In many ways, Colorado is the new Ohio, a political bellwether. The percentage of its voters who chose Barack Obama in each of the last two presidential elections almost precisely matched the percentage of voters who did so nationwide. And nearly all the currents that buffet national politics swirl around the Rockies, which run like a ragged spine through a state that’s both very flat and very tall, bursting with agriculture and booming with high tech, outdoorsy and urbane, a stronghold of the religious right (Colorado Springs) and a liberal utopia (Boulder).Somehow, political battlegrounds seem less interesting this morning. Battleground battlegrounds have the upper hand.
In other ways, “Colorado is the new California,” in Hickenlooper’s words. It floats trial balloons — marijuana being one example, education reforms being another — while other states watch to see which take flight and which wheeze and crumple to earth.
That’s partly because it’s a place without foregone conclusions. The Colorado electorate is divided almost exactly into one-third Republican, one-third Democratic and one-third neither of the above. So conservative and liberal proposals alike are pushed in the Legislature and put before voters; discussion isn’t proscribed by the one-party dominance that you find in a red or blue state.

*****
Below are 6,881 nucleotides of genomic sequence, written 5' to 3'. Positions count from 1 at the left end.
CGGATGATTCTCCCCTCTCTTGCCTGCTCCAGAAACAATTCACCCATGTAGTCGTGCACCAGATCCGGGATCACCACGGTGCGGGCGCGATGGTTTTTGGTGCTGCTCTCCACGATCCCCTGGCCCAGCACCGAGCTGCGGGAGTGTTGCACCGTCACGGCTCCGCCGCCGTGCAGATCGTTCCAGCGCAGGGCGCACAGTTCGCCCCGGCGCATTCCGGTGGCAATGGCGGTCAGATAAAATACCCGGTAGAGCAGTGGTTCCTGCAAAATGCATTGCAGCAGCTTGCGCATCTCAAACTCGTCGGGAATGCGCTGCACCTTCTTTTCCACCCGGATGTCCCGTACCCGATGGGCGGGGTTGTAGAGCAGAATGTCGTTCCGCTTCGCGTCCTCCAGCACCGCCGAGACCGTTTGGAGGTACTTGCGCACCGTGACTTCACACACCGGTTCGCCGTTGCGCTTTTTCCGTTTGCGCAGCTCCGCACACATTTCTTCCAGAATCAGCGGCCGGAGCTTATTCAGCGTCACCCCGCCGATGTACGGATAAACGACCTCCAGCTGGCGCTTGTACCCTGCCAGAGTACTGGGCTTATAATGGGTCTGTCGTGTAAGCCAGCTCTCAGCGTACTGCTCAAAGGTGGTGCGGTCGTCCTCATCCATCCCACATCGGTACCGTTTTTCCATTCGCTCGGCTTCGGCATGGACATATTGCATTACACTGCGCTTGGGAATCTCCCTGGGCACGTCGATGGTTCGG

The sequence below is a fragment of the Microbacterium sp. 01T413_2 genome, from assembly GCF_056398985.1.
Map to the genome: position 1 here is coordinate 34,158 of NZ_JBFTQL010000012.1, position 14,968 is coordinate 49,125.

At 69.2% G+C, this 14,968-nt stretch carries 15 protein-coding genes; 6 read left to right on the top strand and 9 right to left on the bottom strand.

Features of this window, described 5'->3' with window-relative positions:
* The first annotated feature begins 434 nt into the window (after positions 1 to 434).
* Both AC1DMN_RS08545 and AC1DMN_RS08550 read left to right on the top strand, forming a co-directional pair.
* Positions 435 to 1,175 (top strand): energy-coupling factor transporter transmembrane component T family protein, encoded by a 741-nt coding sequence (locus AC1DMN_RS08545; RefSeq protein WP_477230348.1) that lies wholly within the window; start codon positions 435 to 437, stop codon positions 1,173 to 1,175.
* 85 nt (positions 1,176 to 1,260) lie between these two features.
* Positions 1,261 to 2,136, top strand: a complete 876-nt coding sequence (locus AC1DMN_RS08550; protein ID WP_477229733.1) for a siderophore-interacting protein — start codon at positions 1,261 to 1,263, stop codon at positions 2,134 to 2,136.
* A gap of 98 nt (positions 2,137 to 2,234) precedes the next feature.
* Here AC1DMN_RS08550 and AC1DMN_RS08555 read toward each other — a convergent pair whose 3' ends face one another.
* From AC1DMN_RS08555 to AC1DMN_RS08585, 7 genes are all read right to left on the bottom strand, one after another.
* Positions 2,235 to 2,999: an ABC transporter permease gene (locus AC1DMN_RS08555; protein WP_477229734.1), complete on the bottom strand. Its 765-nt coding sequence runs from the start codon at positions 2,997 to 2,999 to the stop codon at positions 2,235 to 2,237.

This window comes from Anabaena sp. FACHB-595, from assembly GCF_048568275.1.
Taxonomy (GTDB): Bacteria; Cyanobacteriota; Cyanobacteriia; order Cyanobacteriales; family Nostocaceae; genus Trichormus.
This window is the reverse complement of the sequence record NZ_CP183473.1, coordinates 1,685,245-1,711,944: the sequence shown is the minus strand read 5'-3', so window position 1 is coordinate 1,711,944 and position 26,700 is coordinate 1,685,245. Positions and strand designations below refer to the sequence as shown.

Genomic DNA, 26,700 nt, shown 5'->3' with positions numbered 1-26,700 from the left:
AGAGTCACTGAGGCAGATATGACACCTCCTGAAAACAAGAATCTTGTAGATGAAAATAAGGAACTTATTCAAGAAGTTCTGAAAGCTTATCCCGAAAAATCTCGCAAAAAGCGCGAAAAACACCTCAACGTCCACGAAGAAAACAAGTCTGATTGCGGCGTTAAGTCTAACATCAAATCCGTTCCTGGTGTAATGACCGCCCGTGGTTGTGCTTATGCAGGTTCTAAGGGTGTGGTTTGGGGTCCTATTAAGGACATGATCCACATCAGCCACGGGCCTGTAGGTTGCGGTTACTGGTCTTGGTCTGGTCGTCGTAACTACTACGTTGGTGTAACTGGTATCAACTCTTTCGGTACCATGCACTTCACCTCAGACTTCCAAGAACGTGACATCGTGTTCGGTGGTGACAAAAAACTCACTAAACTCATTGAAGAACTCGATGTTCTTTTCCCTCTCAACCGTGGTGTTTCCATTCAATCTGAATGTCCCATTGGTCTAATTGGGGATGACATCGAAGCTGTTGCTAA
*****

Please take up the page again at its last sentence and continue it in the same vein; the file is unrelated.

Aaron Miller goes to dreamland to imagine a Hillary foreign policy, circa 2008.
During her term as secretary of state, Clinton talked a lot about “smart power” — elevating diplomacy and development alongside military might. Now, she is distancing herself from the foreign policy of the president she served, telling the Atlantic’s Jeffrey Goldberg that “great nations need organizing principles, and ‘Don’t do stupid stuff’ is not an organizing principle.”And either one of them would have been far better than the other option in 2008. By now, John McCain would have either run out of countries to bomb, or simply run out of bombs.
But what if she had been the one in the Oval Office since 2009? How different would her foreign policy be from President Obama’s? These questions are clearly more than a thought experiment. If she runs in 2016, potentially the first secretary of state since James Buchanan to ascend to the White House, voters will want to know the answers.
...on substance, Clinton’s policies would probably not have diverged fundamentally from the ones the president pursued while she was his secretary of state or those he has embraced subsequently. Indeed, Clinton could never have become Obama’s top diplomat and functioned so well in that job had they not been largely on the same page in terms of how they saw the world and what America should do about it. They both are transactors, not ideological transformers — smart, pragmatic centrists largely coloring inside the lines in a world of long shots and bad options. In other words, there’s no need for them to “hug it out” on foreign policy.